Massachusetts officials are hopeful that an assortment of graphics will help users interpret the state’s spending data posted on a newly launched transparency website.
The Massachusetts Open Checkbook, launched Dec. 5, is a result of legislation passed earlier this year that involved transparency guidelines.
In some cases, transparency websites designed by government have resulted in large amounts of data hastily put online without much thought about how data is presented.
Corey Jenks, the Open Checkbook project manager, said the level of detail and the option to view the spending data in different ways is what makes Massachusetts’ checkbook site different from others of its kind.
“We’ve seen a lot of the other transparency and open checkbook websites, and they all provide a good level of information — but we think that the level of detail that we provide here is very granular down to the actual payments to a vendor on a particular date and the information around that payment,” Jenks said. “The ease of getting [the information] and the level of detail and providing a user-friendly site is what sets us apart.”
The Massachusetts Open Checkbook site has categorized sections and visual aids. Users can view the spending data by vendor, spending category or department. Other categories include a list of state employee payroll as well as retiree pensions. To view the $51.3 billion in spending outlined in the state’s 2011 financial report and view the spending sources, amounts have been divided on the site into percentages on pie charts.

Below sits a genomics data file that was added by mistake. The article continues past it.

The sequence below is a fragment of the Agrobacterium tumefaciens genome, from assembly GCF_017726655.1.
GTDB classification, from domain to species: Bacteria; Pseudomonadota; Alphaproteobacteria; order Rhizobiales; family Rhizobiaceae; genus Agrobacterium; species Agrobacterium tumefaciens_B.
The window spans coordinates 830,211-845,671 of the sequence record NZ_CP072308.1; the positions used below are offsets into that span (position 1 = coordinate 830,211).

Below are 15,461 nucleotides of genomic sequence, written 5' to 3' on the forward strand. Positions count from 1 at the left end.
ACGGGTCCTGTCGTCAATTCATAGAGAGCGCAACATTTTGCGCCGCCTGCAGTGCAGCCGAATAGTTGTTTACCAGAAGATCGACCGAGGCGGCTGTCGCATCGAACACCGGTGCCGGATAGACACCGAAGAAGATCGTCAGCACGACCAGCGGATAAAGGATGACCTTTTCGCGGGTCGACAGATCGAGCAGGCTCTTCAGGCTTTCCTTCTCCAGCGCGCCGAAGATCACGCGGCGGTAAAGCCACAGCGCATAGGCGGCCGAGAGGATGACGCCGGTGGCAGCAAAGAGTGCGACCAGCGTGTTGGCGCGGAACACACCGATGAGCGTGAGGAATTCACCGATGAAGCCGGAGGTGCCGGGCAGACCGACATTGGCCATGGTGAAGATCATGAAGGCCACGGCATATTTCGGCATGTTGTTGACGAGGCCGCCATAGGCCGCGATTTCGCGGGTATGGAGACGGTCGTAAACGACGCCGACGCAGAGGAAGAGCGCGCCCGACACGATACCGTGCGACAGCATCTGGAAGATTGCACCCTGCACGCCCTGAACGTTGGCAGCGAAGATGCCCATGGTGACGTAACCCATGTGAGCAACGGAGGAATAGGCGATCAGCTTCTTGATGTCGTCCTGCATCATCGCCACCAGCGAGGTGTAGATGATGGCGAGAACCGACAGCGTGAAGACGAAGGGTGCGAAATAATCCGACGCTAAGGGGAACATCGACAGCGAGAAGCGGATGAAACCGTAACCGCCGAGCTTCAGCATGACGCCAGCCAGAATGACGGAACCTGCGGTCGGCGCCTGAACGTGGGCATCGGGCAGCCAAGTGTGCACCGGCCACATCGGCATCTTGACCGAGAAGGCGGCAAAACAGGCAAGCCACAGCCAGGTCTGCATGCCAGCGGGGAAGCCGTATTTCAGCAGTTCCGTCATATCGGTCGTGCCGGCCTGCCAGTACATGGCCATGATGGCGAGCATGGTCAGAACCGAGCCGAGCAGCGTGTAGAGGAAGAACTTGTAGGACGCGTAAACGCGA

The site reveals the types of spending data displayed on the site, of course. But it also lists the type of spending data that cannot be displayed. According to the site, not all state payments will be visible on the page. For example, information such as child support, lottery winnings, debt service, retiree health care and client names will not be available because the information is considered protected data, according to the state’s announcement.
Marcie Desmond, secretariat CIO of the Executive Office for Administration and Finance, said an extensive process was conducted among all of the state agencies to review their data to determine if any of the information should be classified as protected data.
“For example, for the Information Technology Division, we’d never put specific information that would indicate to a potential security hacker where we get our firewalls from,” said Massachusetts CIO John Letchford.
Legislation on transparency guidelines was a leading push for Massachusetts to launch the state’s Open Checkbook. However, some governments are finding it difficult to maintain transparency programs. For example, last month California Gov. Jerry Brown had the state’s transparency website taken down because he said the website’s data hadn’t been properly updated since former Gov. Arnold Schwarzenegger left office last January.
Letchford said a collaborative effort among state officials needs to take place for a transparency website to be carried out. State Treasurer Steven Grossman, Administration and Finance Secretary Jay Gonzalez and Comptroller Martin Benison were in agreement that creating a transparency website was the right decision for Massachusetts. And from there, the website can evolve.
“The key to success is not just planning to push the data out there and leave it,” Letchford said. “In general, we look as constituents and residents look to accountability in government. You want to understand, ‘How is government measuring success and performance?’”